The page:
The FTSE all world index reached a new record high post Janet Yellen’s two-day public meeting with congress. As US companies make up 50% of the index, it may be something of a surprise that this has not happened sooner. Year to date global equities are up over 4%, the dollar down about 1%. The FTSE 100 up 2.5% and government debt, flat. Stock markets are about earnings, and according to Merrill Lynch, analysts are forecasting low teen earnings growth for the year ahead. Historically analysts tend to start the year anticipating something in the region of 10% earnings growth year on year, the last four years have been no exception. However, those estimates have failed to reach expectations by the year end. With economic optimism rising investors will hope this year is the exception.
Equity investors appear to remain focussed on the “Trump bump” trade. North Korea firing missiles at Japan, caused nothing more than a blip. Questions about exactly has been going on with Trump and the Kremlin leading up to the presidential election, again seems to cause not much of a flicker on the trader’s screens. The fact that Greece has still not resolved how it will pay back its debts, barely registers with investors. Marie Le Pen’s showing in the polls likewise has not caused much in the way of jitters. It is worth noting that the fact that bonds have barely moved this year, despite growth and inflation expectations picking up around the globe. This could suggest that not everyone is buying into the reflation trade.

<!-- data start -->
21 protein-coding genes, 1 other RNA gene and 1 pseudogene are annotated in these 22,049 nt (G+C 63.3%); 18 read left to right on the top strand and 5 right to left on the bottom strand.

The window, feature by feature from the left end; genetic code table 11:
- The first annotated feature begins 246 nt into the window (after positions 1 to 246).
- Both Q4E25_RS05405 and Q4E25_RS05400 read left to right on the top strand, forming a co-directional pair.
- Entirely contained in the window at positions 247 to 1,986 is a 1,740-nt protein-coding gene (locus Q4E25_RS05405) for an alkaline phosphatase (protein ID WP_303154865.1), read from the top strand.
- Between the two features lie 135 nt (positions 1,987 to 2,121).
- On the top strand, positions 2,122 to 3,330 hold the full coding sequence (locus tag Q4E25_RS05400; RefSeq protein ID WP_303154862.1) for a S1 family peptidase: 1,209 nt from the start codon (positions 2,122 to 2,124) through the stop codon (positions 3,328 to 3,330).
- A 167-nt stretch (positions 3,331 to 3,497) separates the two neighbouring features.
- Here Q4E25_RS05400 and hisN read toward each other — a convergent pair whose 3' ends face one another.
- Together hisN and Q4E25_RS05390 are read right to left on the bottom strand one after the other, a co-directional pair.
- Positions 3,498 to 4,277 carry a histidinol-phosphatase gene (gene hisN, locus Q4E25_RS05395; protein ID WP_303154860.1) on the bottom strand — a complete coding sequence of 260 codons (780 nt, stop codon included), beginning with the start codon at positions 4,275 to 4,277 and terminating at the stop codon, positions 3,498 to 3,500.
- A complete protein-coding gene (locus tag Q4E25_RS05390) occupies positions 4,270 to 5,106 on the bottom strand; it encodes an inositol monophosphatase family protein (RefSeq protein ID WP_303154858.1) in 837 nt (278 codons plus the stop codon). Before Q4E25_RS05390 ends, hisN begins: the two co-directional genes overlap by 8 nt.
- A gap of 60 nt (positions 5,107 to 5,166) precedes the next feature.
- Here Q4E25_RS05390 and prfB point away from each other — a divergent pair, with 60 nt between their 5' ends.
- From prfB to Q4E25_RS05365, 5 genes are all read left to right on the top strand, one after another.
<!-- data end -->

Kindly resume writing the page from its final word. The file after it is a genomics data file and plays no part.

Investors continue to face dilemma’s, those who own equities think about taking profits however will miss the income and wonder what else to do with the money, aside from spend it. Those who have constantly feared the equity market, continue to wonder if the opportunity is gone.
Warren Buffet filings have recorded the Sage put $12bn into equities post Trump’s election, despite standing shoulder to shoulder with Hilary Clinton before the election. It has also been released that he has increased his stake in Apple and been investing in airline stocks. Both sectors he has historically publicly stated he avoids.
Apple reached a new record high this week. Unlike most investors this fact is not something that Mr Buffet worries too much about when deciding when to buy. His concern is not with the stock level but whether he sees the market undervaluing the investment case. A good lesson for all investors. With roughly half of Apple’s market value held in cash outside of the US, Mr Buffet would appear to be be putting faith in the new president coming good on his ability to facilitate the repatriation of that capital.